On the Evolution of Work Systems in the Digital Economy
Category Archives: screening
First, let’s get one thing out of the way. Traditional interviews don’t actually predict performance. Rather, the best way to predict performance is to test job-related skills in context. Nevertheless, there is a place for interviews in the hiring process. Interviews are a useful tool to build rapport, and even start a relationship, with candidates after their skills have been validated. They can, and should, also be used to answer unanswered questions from the hiring process.
Interviewing is often used as a synonym for candidate selection, but it shouldn’t. Interviews should only comprise a small part of the candidate selection process. In fact, if an “interview process”, a.k.a. a selection process, is designed properly then traditional interviews only need to play a minor role.
Rather than dealing with hypotheticals, I’m going to share a real blow-by-blow story about a recent hire we made. The process included a recruitment agency, marketing, online skills assessment using our own platform, interviews and reference checks. I’ll explain how each step worked and why we did things in a very deliberate order. Read more of this post
The same, but different
Is a graphic designer at a major accounting firm the same job as a graphic designer at an early-stage startup? There is an obvious overlap is functional skills, but that’s where the similarity ends.
A designer at startup will have limited resources and even less time. They’ll be required to “ship fast” because the clock is ticking and everything is an experiment. Management will have a relatively high tolerance for mistakes, and decisions will be made on the spot.
Conversely, a large accounting firm will be far less tolerant of risk, decisions are made by committee, perfection will be prioritized over speed and autonomy will likely be low.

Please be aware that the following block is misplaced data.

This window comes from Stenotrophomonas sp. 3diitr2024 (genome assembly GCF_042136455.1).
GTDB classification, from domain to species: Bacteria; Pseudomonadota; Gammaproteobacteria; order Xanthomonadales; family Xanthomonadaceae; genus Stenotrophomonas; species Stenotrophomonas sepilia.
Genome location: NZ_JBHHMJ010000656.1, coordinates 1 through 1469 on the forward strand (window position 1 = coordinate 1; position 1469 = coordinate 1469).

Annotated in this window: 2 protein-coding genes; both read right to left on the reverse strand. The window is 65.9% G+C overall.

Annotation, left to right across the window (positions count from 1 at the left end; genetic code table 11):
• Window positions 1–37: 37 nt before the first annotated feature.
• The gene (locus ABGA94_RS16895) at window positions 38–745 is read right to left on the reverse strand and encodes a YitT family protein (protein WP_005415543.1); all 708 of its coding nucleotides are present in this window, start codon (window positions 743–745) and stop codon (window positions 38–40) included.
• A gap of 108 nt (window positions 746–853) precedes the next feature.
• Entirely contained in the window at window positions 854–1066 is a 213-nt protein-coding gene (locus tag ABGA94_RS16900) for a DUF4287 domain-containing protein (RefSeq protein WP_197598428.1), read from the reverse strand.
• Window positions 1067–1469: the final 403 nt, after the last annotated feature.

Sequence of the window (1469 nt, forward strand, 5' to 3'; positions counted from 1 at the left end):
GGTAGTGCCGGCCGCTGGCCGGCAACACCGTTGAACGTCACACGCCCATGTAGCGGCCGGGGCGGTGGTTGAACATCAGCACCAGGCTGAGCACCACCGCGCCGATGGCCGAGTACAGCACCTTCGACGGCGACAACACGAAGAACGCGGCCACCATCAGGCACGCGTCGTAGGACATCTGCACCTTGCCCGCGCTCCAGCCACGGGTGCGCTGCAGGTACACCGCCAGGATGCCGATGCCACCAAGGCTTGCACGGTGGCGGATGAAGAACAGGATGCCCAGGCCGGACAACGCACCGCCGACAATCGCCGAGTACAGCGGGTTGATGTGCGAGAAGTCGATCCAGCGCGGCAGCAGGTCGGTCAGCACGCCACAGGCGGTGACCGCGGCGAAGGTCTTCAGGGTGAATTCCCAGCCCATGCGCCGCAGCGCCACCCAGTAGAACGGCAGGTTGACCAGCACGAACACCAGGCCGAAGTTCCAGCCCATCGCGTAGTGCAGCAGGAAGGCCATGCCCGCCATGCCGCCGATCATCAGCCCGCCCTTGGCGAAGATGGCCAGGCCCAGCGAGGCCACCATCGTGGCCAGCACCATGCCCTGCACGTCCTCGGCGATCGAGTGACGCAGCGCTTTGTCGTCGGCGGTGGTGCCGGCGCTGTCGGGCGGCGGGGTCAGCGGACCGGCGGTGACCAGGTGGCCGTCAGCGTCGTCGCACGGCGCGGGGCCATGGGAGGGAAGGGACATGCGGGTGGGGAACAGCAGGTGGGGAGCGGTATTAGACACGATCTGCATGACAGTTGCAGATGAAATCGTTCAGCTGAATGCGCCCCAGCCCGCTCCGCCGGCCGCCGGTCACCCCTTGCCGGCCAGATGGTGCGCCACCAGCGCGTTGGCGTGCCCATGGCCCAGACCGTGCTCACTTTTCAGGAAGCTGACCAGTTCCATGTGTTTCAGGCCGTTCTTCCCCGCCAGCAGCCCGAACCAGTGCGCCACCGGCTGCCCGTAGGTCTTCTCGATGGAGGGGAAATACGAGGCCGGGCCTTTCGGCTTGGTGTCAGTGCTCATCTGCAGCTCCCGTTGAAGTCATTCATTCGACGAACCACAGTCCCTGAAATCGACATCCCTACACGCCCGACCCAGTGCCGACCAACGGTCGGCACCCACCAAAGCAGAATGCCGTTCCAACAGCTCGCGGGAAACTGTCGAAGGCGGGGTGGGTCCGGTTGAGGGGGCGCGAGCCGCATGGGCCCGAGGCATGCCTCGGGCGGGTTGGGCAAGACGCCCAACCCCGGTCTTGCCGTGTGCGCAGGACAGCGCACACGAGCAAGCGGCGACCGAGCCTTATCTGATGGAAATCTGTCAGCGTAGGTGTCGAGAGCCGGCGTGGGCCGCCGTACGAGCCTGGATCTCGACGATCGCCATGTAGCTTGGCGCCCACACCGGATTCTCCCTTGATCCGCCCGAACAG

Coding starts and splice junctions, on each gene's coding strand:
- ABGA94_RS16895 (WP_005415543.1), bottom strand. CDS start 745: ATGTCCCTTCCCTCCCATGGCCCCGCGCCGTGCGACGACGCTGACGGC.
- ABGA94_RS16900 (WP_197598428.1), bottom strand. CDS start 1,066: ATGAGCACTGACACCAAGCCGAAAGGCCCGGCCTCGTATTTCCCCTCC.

How similar do these roles sound now?
While the fundamental craft is essentially the same, the context is entirely different. Success is measured differently, and the respective operating environments have very little in common. Read more of this post
We analyzed how more than 4,000 companies use skills assessments on Vervoe, particularly employer and candidate preferences, and wanted to share the results with you.
Here are some of the most interesting things we learned:
The first step companies tend to replace with skills assessments is phone screening. Intuitively this makes sense because it’s a manual process that is very time consuming. Instead, recruiters can avoid screening altogether and review candidates after they’ve completed a series of job-related tasks.
Many companies have been able to consolidate several steps into one and reduce the number of steps in their process. This reduces the burden for candidates. As a result, the average number of stages in a hiring funnel is between three and four.
Nearly 70% of companies are using a skills assessment at the top of the hiring funnel. This is consistent with the removal of phone screening, which is typically a top of funnel activity.
While corporates often use skills assessments at the top of the funnel, the companies most likely to use assessments at the bottom of the funnel are staffing firms. Read more of this post
Today we can do so many things remotely. We can do our grocery shopping from the couch, we can pay bills or buy tickets without lining up, and we can see what our dogs are doing in the backyard from our phones. We even know when our ride will arrive without needing to speak to anyone. We owe that to technology, which has made our lives so much more convenient.
“Space isn’t remote at all. It’s only an hour’s drive away if your car could go straight upwards.”
– Fred Hoyle
Technology is not a substitute for everything though. Sometimes, our practical objectives can be achieved with greater speed but the intangible, human touch is missing. Just like the sensation of a scented candle can’t be experienced remotely, body language may be harder to read and rapport can be more difficult to generate. A handshake or an embrace are not possible.
The hiring process is a negotiation, with a view to form a partnership. Technically, that partnership is between a business and an employee. But in reality, it is a partnership between human beings who need to work together and achieve common goals.
Does that mean that you have to meet each candidate in person before hiring them? Not necessarily. But you do need a plan for overcoming the challenges that the physical distance can create. Read more of this post